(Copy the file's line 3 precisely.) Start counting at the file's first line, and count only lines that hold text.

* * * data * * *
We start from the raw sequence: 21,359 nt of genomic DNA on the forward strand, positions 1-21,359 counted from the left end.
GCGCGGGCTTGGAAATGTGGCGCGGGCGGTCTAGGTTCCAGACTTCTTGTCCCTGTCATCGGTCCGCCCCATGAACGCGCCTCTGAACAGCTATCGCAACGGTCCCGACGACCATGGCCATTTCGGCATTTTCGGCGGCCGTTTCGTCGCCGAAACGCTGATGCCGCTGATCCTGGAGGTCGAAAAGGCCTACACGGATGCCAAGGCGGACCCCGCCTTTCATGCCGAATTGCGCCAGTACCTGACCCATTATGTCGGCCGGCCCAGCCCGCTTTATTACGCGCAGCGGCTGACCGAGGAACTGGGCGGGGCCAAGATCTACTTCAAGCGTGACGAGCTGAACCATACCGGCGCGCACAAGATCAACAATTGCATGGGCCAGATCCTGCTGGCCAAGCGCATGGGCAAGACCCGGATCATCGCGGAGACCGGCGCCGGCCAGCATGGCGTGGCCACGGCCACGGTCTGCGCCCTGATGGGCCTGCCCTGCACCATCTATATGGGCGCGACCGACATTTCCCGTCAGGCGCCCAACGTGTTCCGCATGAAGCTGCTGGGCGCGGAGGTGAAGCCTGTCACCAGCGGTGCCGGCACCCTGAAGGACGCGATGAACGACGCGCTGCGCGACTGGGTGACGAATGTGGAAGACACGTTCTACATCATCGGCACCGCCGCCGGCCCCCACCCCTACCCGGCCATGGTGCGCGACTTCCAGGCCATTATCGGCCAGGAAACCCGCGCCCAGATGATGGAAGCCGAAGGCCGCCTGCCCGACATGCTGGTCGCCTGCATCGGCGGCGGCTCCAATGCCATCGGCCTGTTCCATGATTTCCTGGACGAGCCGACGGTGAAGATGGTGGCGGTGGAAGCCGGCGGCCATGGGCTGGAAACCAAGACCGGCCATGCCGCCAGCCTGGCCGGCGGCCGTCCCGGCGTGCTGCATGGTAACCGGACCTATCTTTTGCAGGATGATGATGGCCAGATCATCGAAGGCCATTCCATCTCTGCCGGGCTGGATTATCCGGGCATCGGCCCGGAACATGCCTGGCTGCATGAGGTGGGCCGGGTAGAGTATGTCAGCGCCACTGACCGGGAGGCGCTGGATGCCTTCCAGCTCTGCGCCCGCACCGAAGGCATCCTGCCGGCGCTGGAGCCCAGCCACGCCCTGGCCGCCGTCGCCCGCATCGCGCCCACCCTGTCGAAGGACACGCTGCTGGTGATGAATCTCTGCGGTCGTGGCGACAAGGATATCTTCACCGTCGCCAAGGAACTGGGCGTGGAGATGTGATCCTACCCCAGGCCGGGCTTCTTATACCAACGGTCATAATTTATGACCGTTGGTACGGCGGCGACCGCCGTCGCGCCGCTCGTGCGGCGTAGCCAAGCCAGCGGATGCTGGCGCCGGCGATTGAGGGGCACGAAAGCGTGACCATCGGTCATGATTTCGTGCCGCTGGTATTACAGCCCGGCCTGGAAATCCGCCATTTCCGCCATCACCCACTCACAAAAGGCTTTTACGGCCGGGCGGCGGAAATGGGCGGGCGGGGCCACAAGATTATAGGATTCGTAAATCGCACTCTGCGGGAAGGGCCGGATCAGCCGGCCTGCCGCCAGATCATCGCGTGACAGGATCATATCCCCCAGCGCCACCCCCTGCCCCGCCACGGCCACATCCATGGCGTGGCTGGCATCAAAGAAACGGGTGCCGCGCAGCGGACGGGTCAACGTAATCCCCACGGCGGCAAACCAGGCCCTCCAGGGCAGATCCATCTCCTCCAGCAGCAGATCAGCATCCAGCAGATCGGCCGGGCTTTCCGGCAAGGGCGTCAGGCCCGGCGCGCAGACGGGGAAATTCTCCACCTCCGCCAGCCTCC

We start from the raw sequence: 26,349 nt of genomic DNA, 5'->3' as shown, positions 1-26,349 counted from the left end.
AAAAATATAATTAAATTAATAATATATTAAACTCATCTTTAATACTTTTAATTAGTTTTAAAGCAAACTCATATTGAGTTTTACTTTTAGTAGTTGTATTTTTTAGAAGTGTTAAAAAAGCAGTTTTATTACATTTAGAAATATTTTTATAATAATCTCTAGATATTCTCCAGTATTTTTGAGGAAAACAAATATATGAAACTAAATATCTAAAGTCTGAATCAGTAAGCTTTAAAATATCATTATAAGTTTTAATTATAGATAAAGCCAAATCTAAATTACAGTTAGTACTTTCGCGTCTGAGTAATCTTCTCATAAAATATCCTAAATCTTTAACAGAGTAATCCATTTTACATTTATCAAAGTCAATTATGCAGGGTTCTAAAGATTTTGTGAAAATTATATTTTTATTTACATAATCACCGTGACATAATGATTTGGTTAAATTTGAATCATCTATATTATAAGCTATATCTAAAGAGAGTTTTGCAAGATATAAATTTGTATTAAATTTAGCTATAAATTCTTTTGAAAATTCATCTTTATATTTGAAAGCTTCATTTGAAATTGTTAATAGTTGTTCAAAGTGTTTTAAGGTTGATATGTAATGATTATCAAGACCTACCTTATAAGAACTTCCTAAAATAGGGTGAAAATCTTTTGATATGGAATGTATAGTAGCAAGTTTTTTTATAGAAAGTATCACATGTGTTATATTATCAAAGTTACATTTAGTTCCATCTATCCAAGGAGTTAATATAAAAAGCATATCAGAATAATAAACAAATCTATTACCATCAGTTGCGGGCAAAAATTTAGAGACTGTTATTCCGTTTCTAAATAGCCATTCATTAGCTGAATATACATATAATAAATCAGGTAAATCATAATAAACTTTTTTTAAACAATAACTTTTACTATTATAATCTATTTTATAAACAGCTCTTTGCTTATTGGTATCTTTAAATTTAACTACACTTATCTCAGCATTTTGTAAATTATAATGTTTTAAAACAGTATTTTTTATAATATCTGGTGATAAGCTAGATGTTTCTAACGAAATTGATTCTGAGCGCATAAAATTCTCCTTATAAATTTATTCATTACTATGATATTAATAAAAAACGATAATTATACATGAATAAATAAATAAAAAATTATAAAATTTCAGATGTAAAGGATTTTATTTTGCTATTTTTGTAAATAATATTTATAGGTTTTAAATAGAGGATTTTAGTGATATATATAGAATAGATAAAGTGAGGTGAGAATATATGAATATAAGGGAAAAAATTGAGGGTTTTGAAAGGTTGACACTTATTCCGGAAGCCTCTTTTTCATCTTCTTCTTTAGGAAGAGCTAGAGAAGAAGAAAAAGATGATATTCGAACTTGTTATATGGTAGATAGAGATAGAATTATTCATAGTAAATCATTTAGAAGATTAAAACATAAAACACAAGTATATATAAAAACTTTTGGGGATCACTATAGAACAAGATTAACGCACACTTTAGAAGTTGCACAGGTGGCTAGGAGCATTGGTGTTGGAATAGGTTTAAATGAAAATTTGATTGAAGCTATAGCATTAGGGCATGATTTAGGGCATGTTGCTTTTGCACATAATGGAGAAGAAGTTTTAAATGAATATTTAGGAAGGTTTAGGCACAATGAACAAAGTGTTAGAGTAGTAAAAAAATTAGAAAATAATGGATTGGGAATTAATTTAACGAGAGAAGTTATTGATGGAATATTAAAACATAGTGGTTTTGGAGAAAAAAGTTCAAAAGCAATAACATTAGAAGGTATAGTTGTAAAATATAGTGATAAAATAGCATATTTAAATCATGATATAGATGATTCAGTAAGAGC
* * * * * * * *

We start from the raw sequence: 26,349 nt of genomic DNA, 5'->3' as shown, positions 1-26,349 counted from the left end.